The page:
Sevie Kenyon: Shelby, where are people going to encounter carrots other than orange carrots?

Shelby Ellison: Right now, one of the best places you can go to find a diversity of carrot colors is your local farmer’s market. You can also get them through community-supported agriculture. They’re growing many different varieties of carrots and some of the co-ops and smaller seed companies will sell heirloom varieties of different carrot colors.

Sevie Kenyon: For the home grower, is there anything they need to know about the different carrot varieties?

Shelby Ellison: Just a lot of them, because they’re more of the heirloom varieties, they’re not going to have the same uniformity that you’d find in a lot of the orange cultivars.

Sevie Kenyon: Shelby, can you tell us a little bit about what you’re looking for in your work?

Shelby Ellison: Because the colors do correspond with the nutritional content, I’m interested in looking at the genetics controlling each of these compounds. So understanding what gene or genes control beta-carotene accumulation in an orange carrot, or what controls lycopene accumulation in a red carrot and then through understanding the genetics of those traits you can make new improved varieties with improved nutritional quality.

Sevie Kenyon: Shelby, have we seen improved varieties on the market yet?

Shelby Ellison: There are improvements being constantly made through traditional breeding. There was a big change in the last twenty years or so where we started increasing the amount of beta carotene but now we are seeing if you’re adding the anthocyanins or the purple compounds into the orange varieties, you’re not only getting the benefit of the alpha and beta carotene in the orange carrot but you’re improving the antioxidants

Sevie Kenyon: Shelby, look into your crystal ball, what do you see carrots looking like 5, 10, 20 years from now?

Shelby Ellison: We’re probably going to be seeing a lot more colors in the grocery stores. Just how people really like the idea of having the baby carrots, I think we’ll see more of the different colors in the baby carrot packages.

Sevie Kenyon: We’ve been visiting with Shelby Ellison, Department of Horticulture, University of Wisconsin Madison and the College of Agricultural and Life Sciences and I’m Sevie Kenyon.

Atucha Receives Alfred Toepfer Faculty Fellow Award

Atucha’s research focuses on fruit crop physiology and production of deciduous fruit crops (cranberry, apple and grapes in particular). Her current research areas include cold hardiness of fruit crops, improving fruit quality of cold hardy wine grapes through cultural practices and differences in root growth rates of rootstocks as affected by soil borne pathogens. She is also a UW-Extension fruit crop specialist.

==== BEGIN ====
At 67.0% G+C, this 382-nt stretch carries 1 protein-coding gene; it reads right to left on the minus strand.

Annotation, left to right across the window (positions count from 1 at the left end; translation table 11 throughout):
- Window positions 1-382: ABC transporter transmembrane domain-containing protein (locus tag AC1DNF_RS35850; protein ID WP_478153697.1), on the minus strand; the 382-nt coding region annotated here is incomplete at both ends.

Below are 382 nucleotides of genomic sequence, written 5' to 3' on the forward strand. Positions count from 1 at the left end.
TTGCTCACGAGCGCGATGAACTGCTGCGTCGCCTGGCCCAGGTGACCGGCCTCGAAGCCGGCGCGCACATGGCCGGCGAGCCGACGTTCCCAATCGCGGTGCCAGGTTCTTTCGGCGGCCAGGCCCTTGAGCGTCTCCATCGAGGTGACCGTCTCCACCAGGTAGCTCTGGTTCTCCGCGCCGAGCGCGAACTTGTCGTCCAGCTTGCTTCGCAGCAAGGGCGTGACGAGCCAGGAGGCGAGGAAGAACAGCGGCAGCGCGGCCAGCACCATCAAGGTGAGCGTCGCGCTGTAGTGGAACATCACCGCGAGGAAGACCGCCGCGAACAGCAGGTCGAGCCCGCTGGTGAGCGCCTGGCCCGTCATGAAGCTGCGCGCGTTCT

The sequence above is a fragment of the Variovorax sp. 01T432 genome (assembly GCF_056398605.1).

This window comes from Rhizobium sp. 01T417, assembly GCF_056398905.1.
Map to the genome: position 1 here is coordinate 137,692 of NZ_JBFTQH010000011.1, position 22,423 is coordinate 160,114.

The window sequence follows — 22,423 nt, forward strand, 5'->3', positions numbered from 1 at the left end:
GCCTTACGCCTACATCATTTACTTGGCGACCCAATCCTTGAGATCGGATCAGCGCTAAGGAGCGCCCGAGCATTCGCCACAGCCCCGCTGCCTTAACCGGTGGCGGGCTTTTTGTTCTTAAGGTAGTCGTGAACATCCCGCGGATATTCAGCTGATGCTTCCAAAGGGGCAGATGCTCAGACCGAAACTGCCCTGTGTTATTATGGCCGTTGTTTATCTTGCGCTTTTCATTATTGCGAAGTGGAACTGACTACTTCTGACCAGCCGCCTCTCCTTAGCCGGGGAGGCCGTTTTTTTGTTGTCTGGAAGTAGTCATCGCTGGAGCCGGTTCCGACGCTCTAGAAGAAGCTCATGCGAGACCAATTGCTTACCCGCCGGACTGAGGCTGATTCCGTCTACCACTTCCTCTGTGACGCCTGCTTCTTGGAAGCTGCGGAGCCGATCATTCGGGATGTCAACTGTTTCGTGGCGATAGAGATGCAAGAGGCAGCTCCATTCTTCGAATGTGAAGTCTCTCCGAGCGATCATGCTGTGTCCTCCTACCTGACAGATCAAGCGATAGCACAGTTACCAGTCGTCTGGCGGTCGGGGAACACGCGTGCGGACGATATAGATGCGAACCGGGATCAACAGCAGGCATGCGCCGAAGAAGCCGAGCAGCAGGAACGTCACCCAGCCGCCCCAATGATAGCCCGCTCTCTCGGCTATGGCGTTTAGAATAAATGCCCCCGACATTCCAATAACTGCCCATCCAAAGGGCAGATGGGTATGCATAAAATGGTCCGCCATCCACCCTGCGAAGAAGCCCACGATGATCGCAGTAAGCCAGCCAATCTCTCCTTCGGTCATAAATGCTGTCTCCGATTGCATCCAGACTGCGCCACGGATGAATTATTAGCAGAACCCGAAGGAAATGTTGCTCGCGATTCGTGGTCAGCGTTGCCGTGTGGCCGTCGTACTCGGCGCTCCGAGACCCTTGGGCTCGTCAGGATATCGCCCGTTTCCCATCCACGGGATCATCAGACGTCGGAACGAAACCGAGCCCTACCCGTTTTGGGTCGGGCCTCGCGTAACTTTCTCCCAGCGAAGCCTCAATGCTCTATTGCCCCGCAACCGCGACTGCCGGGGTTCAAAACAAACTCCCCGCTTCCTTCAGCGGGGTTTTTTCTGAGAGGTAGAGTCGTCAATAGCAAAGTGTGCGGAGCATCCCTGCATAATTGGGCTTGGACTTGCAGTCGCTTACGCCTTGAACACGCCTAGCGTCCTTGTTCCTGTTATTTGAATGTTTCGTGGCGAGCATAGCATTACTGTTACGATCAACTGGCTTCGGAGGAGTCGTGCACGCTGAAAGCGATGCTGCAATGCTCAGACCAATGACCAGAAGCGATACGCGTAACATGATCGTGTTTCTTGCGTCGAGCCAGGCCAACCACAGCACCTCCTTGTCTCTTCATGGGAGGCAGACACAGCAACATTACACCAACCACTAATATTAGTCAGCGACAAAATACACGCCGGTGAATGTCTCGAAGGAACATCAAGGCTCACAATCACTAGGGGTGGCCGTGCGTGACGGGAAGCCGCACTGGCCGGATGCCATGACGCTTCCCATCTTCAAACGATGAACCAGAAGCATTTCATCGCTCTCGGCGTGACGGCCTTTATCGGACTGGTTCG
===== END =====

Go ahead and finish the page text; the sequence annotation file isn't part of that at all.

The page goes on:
The one-year award is bestowed on pre-tenure faculty whose research benefits agricultural activities within the United States and whose areas of interest lie in the scientific fields of crop research, improvements in crop yield and quality, or animal sciences. The award can also go to faculty members whose agricultural research is considered biological or physical in nature.

Dr. Yi Wang Joins the Department

Yi Wang is an assistant professor with a research focus on potato and vegetable sustainable production. The goal of her research and extension program is to conduct science-based applied research and collaborate with the potato and vegetable growers and processors to improve the resource use efficiency and sustainability of vegetable cropping systems in Wisconsin. Her major research areas are:

  • Investigate new irrigation technologies to improve the water-use sustainability of vegetable cropping systems;
  • Develop production recommendations for new varieties with higher water and nitrogen use efficiency;
  • Develop useful growth modelling tools to predict crop yield, quality, water balance, and nitrogen balance.

Yi got her B.S. in Biological Science from Nanjing Agricultural University in China, her Ph.D. in Potato Physiology from UW-Madison. She worked as an assistant professor at the Kimberly Research and Extension Center, University of Idaho before rejoining the Department of Horticulture at UW-Madison.